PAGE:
to "project" your voice if you have a fairly large crowd. Use a microphone if necessary. Make sure it is in working

      order beforehand and keep in mind you will have to speak more slowly and articulately if you use a microphone.

D.  Enunciation: Includes two parts, pronunciation and articulation. Pronunciation: Agreed upon rules for syllabic

      emphasis. The classic example is the word tomato. Articulation refers to the crispness of sounds. An example of

      poor articulation would be leaving the final g off of words like coming, going, leaving, etc.


E.  Fluency: The smoothness of the delivery. A fluent speech flows well. It is possible to appear too fluent and be seen

     as too "smooth" or glib.

F.  Vocal Variety: Vocal variety is the opposite of a monotone and includes variations in

     inflections and intonation. Speaking in a monotone may bore the audience and lead to decreased comprehension of the


I. Bodily Aspects of Delivery

A.  Gestures: Movements of hand, arms, body. Gestures can be used to illustrate or emphasize points and makes

      the speaker more dynamic and interesting.

B.  Facial Expression: An animated face is more interesting to watch and facial expressions can be used to

      communicate emotion, express ideas, etc.


C.  Eye-contact: Don’t stare at wall or any one spot, but connect with your audience. Glace at all sides of room, each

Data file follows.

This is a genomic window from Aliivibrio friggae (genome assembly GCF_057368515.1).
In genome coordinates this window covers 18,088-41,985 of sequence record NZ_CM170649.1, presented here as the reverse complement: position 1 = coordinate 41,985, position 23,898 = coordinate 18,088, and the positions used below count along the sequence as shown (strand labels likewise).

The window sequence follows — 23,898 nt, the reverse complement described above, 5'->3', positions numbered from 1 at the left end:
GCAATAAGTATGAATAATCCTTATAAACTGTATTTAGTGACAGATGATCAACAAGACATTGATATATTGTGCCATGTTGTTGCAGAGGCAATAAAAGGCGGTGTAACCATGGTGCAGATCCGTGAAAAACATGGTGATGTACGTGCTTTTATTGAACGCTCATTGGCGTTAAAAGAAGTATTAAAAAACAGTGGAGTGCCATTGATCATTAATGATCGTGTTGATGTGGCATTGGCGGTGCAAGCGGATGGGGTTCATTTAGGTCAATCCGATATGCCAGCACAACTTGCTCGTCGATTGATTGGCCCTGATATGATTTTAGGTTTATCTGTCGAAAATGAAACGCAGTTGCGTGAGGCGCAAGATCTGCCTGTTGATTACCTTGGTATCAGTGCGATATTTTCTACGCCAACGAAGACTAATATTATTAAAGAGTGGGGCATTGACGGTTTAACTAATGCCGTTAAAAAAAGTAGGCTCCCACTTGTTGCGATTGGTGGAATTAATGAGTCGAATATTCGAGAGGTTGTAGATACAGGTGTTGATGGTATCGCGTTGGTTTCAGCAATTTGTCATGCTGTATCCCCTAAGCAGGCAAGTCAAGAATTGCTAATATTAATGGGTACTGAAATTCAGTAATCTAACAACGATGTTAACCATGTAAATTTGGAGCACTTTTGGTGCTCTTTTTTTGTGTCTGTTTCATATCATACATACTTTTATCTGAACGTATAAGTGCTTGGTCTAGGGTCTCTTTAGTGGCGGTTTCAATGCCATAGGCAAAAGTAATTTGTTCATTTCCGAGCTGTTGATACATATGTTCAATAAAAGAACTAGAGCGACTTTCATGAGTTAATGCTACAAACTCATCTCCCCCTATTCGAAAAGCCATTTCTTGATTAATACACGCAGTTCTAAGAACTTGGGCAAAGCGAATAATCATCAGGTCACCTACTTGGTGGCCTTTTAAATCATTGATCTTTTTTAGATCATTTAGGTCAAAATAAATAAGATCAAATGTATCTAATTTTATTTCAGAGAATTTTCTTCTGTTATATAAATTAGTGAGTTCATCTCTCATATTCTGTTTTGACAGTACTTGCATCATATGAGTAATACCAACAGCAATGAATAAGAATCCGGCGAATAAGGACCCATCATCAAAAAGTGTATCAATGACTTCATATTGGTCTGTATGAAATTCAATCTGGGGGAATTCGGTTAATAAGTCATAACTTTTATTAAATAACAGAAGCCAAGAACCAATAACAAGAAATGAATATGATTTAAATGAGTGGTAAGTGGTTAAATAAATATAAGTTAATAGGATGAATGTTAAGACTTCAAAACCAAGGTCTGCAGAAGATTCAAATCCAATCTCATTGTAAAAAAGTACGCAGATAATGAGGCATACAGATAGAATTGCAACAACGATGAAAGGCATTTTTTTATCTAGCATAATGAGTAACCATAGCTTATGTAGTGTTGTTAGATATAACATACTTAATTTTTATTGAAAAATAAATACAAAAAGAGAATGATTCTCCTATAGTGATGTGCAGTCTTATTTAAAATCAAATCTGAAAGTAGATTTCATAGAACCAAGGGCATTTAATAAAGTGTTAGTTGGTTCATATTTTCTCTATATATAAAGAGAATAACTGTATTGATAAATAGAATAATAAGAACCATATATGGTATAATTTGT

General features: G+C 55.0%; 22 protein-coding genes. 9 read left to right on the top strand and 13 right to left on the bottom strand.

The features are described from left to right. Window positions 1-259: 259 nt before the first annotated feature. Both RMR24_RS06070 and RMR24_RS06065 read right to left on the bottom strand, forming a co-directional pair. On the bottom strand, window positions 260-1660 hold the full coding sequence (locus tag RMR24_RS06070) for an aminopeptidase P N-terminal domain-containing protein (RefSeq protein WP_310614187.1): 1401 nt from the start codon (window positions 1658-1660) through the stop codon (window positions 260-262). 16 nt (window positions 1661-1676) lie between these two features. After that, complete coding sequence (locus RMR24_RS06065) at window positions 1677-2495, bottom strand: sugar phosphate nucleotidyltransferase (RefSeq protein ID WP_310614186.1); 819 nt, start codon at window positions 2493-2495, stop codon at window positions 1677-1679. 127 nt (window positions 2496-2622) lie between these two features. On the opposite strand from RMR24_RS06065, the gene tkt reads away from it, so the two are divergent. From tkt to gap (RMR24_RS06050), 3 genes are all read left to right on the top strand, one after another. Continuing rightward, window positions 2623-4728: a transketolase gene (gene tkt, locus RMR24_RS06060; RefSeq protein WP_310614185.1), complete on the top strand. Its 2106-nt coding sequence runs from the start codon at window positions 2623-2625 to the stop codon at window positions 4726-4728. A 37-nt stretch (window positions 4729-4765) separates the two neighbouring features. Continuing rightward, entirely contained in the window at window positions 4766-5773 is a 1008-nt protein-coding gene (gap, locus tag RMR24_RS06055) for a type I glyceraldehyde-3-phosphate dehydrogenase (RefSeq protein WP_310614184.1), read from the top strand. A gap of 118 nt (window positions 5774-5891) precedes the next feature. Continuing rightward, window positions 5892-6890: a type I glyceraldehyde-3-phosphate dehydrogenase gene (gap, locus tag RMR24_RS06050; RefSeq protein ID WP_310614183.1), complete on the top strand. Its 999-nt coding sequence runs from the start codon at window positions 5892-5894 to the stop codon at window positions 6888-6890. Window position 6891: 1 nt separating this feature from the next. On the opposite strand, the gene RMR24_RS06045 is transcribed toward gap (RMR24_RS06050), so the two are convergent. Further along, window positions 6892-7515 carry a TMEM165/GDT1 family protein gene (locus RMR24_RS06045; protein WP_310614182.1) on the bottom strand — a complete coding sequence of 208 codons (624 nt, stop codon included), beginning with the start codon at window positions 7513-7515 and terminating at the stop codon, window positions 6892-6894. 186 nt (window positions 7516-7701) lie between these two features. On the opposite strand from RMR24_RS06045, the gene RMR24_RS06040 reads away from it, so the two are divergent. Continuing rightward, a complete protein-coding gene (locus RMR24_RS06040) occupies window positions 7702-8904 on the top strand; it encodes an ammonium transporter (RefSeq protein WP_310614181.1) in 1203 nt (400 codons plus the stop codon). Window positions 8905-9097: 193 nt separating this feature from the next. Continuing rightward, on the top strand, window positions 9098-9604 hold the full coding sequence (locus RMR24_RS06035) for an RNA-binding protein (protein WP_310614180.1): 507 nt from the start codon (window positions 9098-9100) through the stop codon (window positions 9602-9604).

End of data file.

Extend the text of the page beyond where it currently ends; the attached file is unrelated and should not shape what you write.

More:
person 2-3 seconds at a time. Don't forget about the people on the perimeters. Know your speech well so you don't

      have to over-focus on your notes.

D.  Movement: Will increase dynamism. Movement must be natural to be effective. For more informal

      speaking engagements, don't be afraid to break away from the podium.


E.  Physical appearance: Before you speak choose appropriate clothing and pay attention to grooming. Before you

     speak, walk firmly to the podium and then take a moment to collect your thoughts before you speak. Smile at

     the audience and begin.

F.  Large vs. small: Smaller audiences are more intimate and you can make eye-contact with everyone in the room.

     For larger audiences, make sure you address different areas: left, right, middle, front back.

G.  Camera: Treat the camera as a person and address that person.


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This page last updated August 21, 2007

Arkansas State University